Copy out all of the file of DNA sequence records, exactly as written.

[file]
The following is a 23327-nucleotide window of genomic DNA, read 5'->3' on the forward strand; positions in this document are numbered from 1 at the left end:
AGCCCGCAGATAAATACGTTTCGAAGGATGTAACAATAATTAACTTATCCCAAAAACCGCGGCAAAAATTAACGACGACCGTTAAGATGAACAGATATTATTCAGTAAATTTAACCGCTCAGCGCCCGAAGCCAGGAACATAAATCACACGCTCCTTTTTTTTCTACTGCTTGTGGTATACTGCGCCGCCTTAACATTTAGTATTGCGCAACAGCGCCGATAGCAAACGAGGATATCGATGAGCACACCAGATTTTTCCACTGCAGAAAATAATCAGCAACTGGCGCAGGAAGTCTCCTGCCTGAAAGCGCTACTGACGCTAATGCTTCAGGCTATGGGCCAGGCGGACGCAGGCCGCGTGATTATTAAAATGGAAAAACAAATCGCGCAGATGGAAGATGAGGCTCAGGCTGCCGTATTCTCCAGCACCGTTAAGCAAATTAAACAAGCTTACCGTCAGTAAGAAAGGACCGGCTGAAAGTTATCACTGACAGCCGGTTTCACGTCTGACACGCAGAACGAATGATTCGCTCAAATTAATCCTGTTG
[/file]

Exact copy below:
The following is a 23327-nucleotide window of genomic DNA, read 5'->3' on the forward strand; positions in this document are numbered from 1 at the left end:
AGCCCGCAGATAAATACGTTTCGAAGGATGTAACAATAATTAACTTATCCCAAAAACCGCGGCAAAAATTAACGACGACCGTTAAGATGAACAGATATTATTCAGTAAATTTAACCGCTCAGCGCCCGAAGCCAGGAACATAAATCACACGCTCCTTTTTTTTCTACTGCTTGTGGTATACTGCGCCGCCTTAACATTTAGTATTGCGCAACAGCGCCGATAGCAAACGAGGATATCGATGAGCACACCAGATTTTTCCACTGCAGAAAATAATCAGCAACTGGCGCAGGAAGTCTCCTGCCTGAAAGCGCTACTGACGCTAATGCTTCAGGCTATGGGCCAGGCGGACGCAGGCCGCGTGATTATTAAAATGGAAAAACAAATCGCGCAGATGGAAGATGAGGCTCAGGCTGCCGTATTCTCCAGCACCGTTAAGCAAATTAAACAAGCTTACCGTCAGTAAGAAAGGACCGGCTGAAAGTTATCACTGACAGCCGGTTTCACGTCTGACACGCAGAACGAATGATTCGCTCAAATTAATCCTGTTG